Tuesday, October 30, 2012
Types of Counselling - Part 1
Counselling is a special relationship built on confidentiality, mutual respect and open communication, with the intention of helping people to clarify and identify their problem areas and help them independently find their own solutions. It is about empowering a person to make their own decisions; it is not giving advice or offering sympathy.
The principle behind counselling is that it helps enormously to share problems with a counsellor who is there to accept you as you are listen and understand how things are for you . The counsellor is unbiased and there to offer support and strength during emotional times. More importantly he/she can help you unravel the reasons behind issues such as depression, substance abuse and low self esteem, or come to terms with childhood pain caused by bereavement or sexual abuse. Counselling is a process during which you will come to know yourself, to understand why you engage in the same destructive behavior or repeat the same patterns. It is a journey of self discovery which can be painful and difficult, but the end result is a more fulfilling and enlightened life.
In a typical session you would meet with your therapist to decide whether counseling is what you need and also whether you feel you could work together. If you are going to be able to share personal aspects of your life with the counsellor it is important that you feel a connection and warmth as well as trust and confidence with your councellor. After that you will make a contract to work together for a number of sessions to ensure that you are getting what you need from your sessions.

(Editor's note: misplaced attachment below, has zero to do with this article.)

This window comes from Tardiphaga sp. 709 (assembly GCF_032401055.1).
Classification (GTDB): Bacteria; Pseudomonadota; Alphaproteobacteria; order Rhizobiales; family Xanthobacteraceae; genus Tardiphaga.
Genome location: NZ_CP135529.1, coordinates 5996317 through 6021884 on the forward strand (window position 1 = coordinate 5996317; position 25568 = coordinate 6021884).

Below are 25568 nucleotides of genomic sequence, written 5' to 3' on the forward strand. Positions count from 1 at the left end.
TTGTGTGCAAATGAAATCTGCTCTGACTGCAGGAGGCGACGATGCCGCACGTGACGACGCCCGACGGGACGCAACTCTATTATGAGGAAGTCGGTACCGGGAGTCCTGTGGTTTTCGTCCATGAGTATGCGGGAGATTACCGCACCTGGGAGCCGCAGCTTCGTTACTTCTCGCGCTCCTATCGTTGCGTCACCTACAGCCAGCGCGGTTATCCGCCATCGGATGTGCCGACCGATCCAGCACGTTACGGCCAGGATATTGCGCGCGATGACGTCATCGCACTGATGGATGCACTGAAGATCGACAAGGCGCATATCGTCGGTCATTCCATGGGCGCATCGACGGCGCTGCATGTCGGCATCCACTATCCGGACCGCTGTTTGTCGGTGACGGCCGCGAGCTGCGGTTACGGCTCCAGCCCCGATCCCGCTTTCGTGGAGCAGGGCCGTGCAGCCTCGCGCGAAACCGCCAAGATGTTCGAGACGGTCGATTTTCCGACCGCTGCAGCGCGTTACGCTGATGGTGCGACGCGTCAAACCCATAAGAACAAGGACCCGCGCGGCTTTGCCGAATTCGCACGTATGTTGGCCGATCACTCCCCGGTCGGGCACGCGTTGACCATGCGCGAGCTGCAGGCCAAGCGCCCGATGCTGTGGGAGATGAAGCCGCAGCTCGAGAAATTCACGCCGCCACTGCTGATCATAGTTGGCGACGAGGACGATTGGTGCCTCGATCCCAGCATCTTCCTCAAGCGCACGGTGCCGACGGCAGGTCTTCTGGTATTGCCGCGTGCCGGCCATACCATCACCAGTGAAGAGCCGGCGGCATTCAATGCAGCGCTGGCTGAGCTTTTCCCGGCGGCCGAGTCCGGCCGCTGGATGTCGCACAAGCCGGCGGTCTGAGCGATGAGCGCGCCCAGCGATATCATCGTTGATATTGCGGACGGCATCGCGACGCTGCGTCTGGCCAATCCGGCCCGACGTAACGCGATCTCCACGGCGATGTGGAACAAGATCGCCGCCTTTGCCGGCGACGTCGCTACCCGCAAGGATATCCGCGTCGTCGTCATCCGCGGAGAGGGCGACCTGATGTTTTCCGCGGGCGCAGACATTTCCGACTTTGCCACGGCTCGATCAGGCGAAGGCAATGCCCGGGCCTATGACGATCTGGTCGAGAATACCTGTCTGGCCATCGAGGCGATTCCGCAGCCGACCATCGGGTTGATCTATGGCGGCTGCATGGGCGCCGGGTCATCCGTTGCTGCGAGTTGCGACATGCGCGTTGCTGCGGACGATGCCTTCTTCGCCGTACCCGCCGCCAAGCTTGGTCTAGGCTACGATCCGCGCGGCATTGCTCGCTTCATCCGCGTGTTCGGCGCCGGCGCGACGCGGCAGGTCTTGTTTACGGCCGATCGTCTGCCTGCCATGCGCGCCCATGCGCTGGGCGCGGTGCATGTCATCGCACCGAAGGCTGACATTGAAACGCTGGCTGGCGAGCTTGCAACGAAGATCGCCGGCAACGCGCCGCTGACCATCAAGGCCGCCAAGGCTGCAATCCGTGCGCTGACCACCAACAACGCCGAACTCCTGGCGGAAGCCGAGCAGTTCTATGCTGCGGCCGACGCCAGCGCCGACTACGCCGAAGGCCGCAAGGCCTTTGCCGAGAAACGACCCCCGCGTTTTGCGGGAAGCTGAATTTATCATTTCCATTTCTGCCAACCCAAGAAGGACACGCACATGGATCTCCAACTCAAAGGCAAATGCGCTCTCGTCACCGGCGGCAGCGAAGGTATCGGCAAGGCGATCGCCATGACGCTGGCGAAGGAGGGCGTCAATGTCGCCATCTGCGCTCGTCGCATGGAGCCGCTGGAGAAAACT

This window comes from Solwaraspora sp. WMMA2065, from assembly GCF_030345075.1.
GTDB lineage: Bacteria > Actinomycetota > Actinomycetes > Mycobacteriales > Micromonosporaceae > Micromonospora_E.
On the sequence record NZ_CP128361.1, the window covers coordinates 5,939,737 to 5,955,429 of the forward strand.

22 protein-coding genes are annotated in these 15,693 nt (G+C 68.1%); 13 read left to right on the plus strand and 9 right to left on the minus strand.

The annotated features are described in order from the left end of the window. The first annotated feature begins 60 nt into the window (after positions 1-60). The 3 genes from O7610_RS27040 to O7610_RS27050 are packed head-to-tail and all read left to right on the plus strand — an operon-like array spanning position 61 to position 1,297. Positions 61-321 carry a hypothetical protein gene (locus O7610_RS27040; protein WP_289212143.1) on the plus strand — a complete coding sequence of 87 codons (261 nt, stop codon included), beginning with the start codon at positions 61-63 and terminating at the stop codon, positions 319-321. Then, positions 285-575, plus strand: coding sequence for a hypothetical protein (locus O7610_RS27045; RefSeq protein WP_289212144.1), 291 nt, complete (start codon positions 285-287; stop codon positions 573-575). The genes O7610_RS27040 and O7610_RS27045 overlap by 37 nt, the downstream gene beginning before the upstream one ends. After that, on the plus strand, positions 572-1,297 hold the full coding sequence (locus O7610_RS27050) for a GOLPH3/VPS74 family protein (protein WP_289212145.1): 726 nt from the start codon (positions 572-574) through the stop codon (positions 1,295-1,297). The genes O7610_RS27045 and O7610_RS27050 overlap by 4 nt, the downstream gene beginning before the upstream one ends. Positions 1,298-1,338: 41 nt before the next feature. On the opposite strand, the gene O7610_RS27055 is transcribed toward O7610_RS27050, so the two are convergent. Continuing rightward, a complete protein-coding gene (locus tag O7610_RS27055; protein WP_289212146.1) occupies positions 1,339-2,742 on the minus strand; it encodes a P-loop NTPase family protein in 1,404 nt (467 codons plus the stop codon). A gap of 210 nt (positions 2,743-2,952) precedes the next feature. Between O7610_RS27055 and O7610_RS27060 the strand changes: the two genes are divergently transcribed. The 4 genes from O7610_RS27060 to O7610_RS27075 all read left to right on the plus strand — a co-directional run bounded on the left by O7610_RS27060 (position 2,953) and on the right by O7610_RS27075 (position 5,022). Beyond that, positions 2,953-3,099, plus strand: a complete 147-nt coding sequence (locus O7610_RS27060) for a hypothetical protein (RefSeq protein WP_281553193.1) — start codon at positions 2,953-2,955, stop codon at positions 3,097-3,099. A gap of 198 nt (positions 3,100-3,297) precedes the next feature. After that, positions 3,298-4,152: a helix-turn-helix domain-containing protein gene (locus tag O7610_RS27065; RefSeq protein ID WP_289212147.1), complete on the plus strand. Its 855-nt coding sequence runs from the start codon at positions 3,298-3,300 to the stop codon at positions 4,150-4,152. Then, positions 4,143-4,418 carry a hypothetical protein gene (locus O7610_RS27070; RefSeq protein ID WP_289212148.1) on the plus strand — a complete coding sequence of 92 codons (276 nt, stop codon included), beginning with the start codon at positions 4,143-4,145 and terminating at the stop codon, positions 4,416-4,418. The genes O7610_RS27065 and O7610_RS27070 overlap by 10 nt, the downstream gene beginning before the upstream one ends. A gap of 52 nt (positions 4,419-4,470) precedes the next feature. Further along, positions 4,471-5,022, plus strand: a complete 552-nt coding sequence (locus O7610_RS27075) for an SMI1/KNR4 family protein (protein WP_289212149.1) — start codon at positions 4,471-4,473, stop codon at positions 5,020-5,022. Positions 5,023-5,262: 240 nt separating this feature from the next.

Counselling is suitable for most people and most problems, provided you really want to change your life and are willing to experience some emotional turmoil along the way. Counselling is not suitable for people with mental illness, who may have different needs and may benefit from psychiatrist or clinical psychologist.
Different Types of Counselling
There are many different forms of counselling, each with different ideas about how the human psyche has developed and different ways of working with issues. For example, Cognitive Behavioral Therapy is concerned with a client's behavior and the context in which this takes place, with a view to learning the ways of acceptable behavior. Psychodynamic Therapy is more interested in the client's unconscious thought processes and believes that childhood experience provides answers for today's problems. Brief Solution Focused Therapy is a short term therapy that concentrates on one issue and tries to find ways of solving it, usually practiced for work problems and relationship issues. Humanistic counsellors place great importance on the relationship between client and counsellor and believe in essentially the positive nature of human life.
EduGroomers Career Counselling